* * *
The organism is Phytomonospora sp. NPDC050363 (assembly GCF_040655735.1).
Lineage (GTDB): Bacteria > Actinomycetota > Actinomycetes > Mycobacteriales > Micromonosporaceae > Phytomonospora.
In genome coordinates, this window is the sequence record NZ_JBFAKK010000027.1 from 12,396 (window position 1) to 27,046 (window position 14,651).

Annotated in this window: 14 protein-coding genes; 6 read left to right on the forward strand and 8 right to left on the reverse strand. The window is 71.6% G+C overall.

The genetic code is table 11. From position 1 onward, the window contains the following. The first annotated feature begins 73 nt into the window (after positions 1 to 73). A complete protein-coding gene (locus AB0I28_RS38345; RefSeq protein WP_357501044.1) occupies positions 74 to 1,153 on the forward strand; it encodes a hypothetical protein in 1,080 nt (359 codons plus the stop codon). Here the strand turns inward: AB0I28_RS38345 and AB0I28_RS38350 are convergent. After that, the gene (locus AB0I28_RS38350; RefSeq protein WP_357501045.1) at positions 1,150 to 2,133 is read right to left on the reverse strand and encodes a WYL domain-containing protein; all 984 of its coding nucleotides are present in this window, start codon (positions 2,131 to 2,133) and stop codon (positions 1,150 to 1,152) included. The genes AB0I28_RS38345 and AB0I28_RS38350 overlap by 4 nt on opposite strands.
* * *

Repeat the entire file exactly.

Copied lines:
The organism is Phytomonospora sp. NPDC050363 (assembly GCF_040655735.1).
Lineage (GTDB): Bacteria > Actinomycetota > Actinomycetes > Mycobacteriales > Micromonosporaceae > Phytomonospora.
In genome coordinates, this window is the sequence record NZ_JBFAKK010000027.1 from 12,396 (window position 1) to 27,046 (window position 14,651).

Annotated in this window: 14 protein-coding genes; 6 read left to right on the forward strand and 8 right to left on the reverse strand. The window is 71.6% G+C overall.

The genetic code is table 11. From position 1 onward, the window contains the following. The first annotated feature begins 73 nt into the window (after positions 1 to 73). A complete protein-coding gene (locus AB0I28_RS38345; RefSeq protein WP_357501044.1) occupies positions 74 to 1,153 on the forward strand; it encodes a hypothetical protein in 1,080 nt (359 codons plus the stop codon). Here the strand turns inward: AB0I28_RS38345 and AB0I28_RS38350 are convergent. After that, the gene (locus AB0I28_RS38350; RefSeq protein WP_357501045.1) at positions 1,150 to 2,133 is read right to left on the reverse strand and encodes a WYL domain-containing protein; all 984 of its coding nucleotides are present in this window, start codon (positions 2,131 to 2,133) and stop codon (positions 1,150 to 1,152) included. The genes AB0I28_RS38345 and AB0I28_RS38350 overlap by 4 nt on opposite strands.